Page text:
Winter Storm Gail dumped more snow on NYC than in all of last winter

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Winter Storm Gail dumped more snow on the Big Apple overnight than the city saw in all of last winter, weather experts said Thursday morning. 

A total of 6.5 inches of snow and sleet was reported as of midnight in Central Park, the New York City branch of the National Weather Service tweeted. That’s compared to a mere 4.8 inches for the entire 2019-2020 winter season. 

Between 6 and 10 inches fell across the city as of around 6:15 a.m. before the heaviest snowfall tapered off and changed into more of a wintry mix, according to Accuweather meteorologist Isaac Longley. 

“Last winter was a very mild winter and we really didn’t see any of those major winter storms, those nor’easters,” Longley told The Post.

“So a lot of locations, including New York City, did not really see a lot of snowfall at all. It was a record-breaking year in terms of low snowfall amounts.”

So since the bar for snow was set so low last year, Longley said “it’s not completely surprising that we can get more than that in one storm this year, especially a storm of this magnitude.”

The “impressive” storm was “mostly what we expected for the city,” Longley said — though the totals north of the five boroughs exceeded the initial forecast, he said. 

“Since this storm ended up tracking farther north than previously expected, the higher snowfall totals were seen farther north of the city,” he said.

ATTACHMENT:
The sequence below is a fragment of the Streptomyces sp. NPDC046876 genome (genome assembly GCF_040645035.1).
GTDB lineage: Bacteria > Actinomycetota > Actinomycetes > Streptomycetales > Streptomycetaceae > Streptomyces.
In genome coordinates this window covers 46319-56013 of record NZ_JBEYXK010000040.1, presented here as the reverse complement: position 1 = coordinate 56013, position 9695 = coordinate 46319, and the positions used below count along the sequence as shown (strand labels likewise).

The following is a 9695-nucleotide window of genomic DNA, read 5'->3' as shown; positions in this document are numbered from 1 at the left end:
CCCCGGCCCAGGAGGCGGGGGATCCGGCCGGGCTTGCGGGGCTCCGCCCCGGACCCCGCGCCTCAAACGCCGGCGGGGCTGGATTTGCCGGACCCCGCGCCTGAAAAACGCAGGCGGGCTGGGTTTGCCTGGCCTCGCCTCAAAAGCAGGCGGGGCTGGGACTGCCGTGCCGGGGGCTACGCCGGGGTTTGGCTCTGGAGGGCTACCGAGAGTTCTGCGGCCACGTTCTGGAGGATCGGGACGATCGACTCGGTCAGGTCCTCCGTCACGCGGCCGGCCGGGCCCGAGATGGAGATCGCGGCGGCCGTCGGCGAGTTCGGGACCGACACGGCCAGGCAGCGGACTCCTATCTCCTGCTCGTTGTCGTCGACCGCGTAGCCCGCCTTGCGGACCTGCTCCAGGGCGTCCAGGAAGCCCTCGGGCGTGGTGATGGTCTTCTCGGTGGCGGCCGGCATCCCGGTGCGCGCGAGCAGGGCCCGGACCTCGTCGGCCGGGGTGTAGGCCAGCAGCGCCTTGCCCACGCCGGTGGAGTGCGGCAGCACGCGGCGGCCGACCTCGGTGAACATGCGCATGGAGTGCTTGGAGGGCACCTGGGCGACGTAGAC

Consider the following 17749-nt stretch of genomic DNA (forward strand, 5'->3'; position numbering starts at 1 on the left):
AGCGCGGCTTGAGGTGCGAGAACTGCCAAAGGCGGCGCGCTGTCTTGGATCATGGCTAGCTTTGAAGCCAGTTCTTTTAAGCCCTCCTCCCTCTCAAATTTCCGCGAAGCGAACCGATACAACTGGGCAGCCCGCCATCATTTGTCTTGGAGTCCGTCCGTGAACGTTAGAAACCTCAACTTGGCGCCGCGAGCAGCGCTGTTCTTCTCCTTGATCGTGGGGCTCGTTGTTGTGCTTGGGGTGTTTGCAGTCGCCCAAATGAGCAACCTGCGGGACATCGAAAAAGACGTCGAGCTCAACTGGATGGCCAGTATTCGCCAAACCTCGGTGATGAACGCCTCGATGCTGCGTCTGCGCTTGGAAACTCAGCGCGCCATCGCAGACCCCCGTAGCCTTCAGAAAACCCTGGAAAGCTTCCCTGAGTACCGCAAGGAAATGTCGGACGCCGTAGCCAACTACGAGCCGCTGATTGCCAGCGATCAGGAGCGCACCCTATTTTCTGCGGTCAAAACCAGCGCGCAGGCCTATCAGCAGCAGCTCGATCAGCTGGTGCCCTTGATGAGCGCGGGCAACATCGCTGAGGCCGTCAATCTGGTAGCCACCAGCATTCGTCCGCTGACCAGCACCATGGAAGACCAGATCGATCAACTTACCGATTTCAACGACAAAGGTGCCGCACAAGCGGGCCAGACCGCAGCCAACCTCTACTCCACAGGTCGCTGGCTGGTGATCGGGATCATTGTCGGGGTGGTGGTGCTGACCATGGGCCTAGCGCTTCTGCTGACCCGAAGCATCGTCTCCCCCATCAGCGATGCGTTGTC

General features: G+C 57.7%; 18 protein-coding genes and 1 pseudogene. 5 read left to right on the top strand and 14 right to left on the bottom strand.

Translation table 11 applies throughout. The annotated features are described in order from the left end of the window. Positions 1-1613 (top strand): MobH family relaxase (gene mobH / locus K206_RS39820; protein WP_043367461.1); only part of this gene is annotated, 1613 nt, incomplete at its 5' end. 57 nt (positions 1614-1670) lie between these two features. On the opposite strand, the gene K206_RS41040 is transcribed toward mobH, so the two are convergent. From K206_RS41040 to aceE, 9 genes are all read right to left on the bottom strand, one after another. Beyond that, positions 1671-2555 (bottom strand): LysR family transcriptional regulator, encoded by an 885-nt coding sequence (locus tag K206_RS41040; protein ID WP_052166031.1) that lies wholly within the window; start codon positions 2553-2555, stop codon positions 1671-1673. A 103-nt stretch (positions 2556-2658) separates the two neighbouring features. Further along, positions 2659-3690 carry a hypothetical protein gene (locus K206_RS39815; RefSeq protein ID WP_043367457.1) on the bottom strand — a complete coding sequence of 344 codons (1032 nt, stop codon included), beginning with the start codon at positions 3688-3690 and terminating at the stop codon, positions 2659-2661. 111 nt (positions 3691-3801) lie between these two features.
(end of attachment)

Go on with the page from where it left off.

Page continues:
“So pretty much the further you go up the Lower Hudson Valley, that’s where you saw the higher totals of 8 to locally 16 inches of snowfall at this point.”

The five boroughs aren’t expected to see much more snow Thursday morning — a dusting to an inch at most — though the region surrounding Poughkeepsie could still see 3 to 6 more inches, according to Longley. 

But while the worst of the storm is over, morning commuters in the city “could still see some slick spots out there,” Longley said. 

And by 9 or 10 a.m., the precipitation that began as heavy, wet flakes will be reduced to “mainly wandering flurries,” he said. By noon, it will likely taper off entirely. 

At the height of the storm Wednesday night, a handful of New Yorkers took advantage of the first snowfall of the season — some enjoying snowball fights and another man even walking around with skis and ski poles in the middle of Times Square. 

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